John Ogilby was a talented dancer with a bright future. Performing at White Hall Palace in February 1619, the 18-year-old leapt higher than ever to impress the watching James I and his queen. But then, crashing to the floor with a torn ligament, Ogilby never danced again. It was one of many misfortunes he overcame in a remarkable life. He went on to become a theatrical impresario, the deputy master of the revels in Ireland, a poet, a translator and a publisher of ancient classics. He even organised the public celebration of Charles II’s coronation. He was also an accomplished soldier, sailor and spy, as Alan Ereira reveals in this entertaining account of his “lives” and times.

It was a remarkable collection of lives for a man born in Scotland in 1600 and raised in poverty, the illegitimate son of an aristocrat. Yet Ogilby’s greatest achievement was to put Britain on the map when he was appointed “His Majesty’s Cosmographer and Geographick Printer” in 1674. His Britannia is the first detailed road atlas ever made. It opens with a map of England and Wales showing, he wrote, “all the principal roads actually measured and delineated”. It contains a hundred or so beautifully engraved plans of roads as winding ribbons sliced into sections. Rivers, forests, villages and bridges are included as landmarks.

Embracing the new science of measurement and experiment championed by the Royal Society, Ogilby’s surveyors used a wheel with a circumference of 16ft 6in and a handle that allowed it to be pushed along, as well as a clock face that recorded journey distances. With no universally agreed length of a mile, Ogilby chose 1,760 yards. Britannia led to the accurate measurement of almost 27,000 miles of tracks, paths and roads, though only about 7,500 are depicted in the atlas at one inch to the mile.

Britannia was published in September 1675. There were few who could afford it, at £5 (roughly £750 in today’s money), and it was too heavy to carry. Instead, travellers found their way around the country by following printed itineraries, with lists of the towns to pass through on any particular journey.

Britannia is not, as Ereira explains, an atlas of commercially useful roads of the day. The first journey is an odd one, from London to Aberystwyth, then a town of fewer than 100 houses and a ruined castle. Some of the roads chosen were no longer in use, while important routes such as those to Liverpool and Sheffield were left out.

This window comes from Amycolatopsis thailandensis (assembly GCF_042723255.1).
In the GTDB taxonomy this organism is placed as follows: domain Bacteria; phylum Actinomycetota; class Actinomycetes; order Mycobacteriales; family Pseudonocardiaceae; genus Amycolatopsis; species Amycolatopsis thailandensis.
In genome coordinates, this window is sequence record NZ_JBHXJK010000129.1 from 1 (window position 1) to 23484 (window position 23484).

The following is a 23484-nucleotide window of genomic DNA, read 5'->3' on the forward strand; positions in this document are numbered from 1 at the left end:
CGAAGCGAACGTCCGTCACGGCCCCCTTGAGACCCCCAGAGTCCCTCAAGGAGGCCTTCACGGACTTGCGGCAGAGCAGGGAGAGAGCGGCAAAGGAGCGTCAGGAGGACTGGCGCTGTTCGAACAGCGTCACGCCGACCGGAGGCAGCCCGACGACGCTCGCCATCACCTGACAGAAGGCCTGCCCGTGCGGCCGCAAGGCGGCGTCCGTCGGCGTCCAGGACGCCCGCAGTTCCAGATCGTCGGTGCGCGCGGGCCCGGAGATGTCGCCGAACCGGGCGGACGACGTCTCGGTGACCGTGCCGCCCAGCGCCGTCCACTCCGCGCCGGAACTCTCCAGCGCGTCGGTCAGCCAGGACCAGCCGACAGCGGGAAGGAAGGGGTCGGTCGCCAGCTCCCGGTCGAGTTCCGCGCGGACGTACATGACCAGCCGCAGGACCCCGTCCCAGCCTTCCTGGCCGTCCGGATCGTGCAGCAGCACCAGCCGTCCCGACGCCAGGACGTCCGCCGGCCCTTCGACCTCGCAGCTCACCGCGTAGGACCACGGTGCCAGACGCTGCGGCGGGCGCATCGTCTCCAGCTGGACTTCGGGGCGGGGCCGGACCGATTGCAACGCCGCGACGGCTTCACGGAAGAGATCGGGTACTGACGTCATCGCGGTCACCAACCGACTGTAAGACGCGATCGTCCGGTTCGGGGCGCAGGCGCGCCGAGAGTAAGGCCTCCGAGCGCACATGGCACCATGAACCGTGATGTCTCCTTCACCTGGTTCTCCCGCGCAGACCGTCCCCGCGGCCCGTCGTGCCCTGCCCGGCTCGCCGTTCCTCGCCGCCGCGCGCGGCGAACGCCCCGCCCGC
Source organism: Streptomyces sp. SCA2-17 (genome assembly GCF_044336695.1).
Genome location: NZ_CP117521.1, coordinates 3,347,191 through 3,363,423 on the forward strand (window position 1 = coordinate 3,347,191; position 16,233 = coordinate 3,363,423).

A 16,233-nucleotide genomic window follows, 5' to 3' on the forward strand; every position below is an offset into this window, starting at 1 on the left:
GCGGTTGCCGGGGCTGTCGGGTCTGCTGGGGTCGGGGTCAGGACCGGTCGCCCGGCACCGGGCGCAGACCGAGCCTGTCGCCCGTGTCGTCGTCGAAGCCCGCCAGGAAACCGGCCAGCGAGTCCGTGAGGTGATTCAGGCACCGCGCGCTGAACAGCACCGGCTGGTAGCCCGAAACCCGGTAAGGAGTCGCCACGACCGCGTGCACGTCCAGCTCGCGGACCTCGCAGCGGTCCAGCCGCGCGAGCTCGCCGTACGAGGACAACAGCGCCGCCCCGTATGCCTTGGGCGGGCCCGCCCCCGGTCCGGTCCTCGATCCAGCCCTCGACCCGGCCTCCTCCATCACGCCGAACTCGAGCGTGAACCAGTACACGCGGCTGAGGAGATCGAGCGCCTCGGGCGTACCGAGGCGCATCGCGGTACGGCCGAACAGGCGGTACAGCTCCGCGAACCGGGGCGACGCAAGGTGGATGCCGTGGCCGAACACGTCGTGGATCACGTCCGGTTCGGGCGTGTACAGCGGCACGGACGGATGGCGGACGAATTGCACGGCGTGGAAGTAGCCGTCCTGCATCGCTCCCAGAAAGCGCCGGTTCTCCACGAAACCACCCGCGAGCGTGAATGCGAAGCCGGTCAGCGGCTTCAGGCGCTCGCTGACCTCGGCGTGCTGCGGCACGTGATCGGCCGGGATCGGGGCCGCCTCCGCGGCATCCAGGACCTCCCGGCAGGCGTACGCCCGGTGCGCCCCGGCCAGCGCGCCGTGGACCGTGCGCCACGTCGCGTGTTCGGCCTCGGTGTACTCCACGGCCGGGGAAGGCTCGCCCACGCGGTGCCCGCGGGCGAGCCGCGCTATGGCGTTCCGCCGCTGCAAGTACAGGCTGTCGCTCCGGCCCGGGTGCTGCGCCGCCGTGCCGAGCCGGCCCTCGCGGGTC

But the choice of roads in Britannia begins to make sense as being those necessary for the royal mastery of the kingdom. The London to Aberystwyth road led to mines nearby. In the days of Charles I those mines contained lead and silver that helped the king pay his soldiers during the civil war. Britannia was a handbook, Ereira explains, for a conspiracy leading to a new kingdom under a Catholic king.

Ever since the start of the Reformation, Europe had been rumbling towards a religious war. When it came on the mainland it lasted 30 years and left millions dead. The subsequent Peace of Westphalia led to a new map of Europe, one of countries and defined frontiers instead of feudal territories with unclear borders and independent cities. England was not included in the peace but shared in its vision of separate sovereignty. This led to different results in different places. In France, the king became an all-powerful despot; in England it was the ruler who lost power as parliament emerged triumphant.

In 1670 Charles I’s son Charles II decided to throw off the restraints he had accepted as the price of his restored monarchy. He wanted to be the absolute master in his land. To achieve this, he entered into a secret treaty with the French king Louis XIV. Charles needed money, an army, allies to execute his plan, and detailed knowledge of the kingdom; Louis was willing to bankroll the venture as long as Charles converted to Catholicism. Britannia was a vital part of Charles’s strategy to assert military control: he would use it to help land and deploy the 6,000 French troops that Louis had promised him to assist his forces. The pact remained a well-kept secret for nearly a century, even though it soon fell apart when the French and British got bogged down in a war with the Dutch.

No matter. Ogilby died in September 1676 and in 1681 Charles II dissolved parliament for the last time during his reign. “Britannia provided an extraordinary grasp over the business and administration of the 399 communities that it identified in England and Wales, and the crown took a grip on them all,” Ereira writes.

In this way, the atlas played a significant part in enabling the king’s revenue to grow by one-third within a few years. No longer needing financial help from Louis, Charles ruled by divine right, exercising absolute power until his death in 1685. The lesson of Britannia was that whoever controls the map controls the world.

Manjit Kumar is the author of “Quantum: Einstein, Bohr and the Great Debate about the Nature of Reality” (Icon)

This article first appeared in the 12 January 2017 issue of the New Statesman, Putin's revenge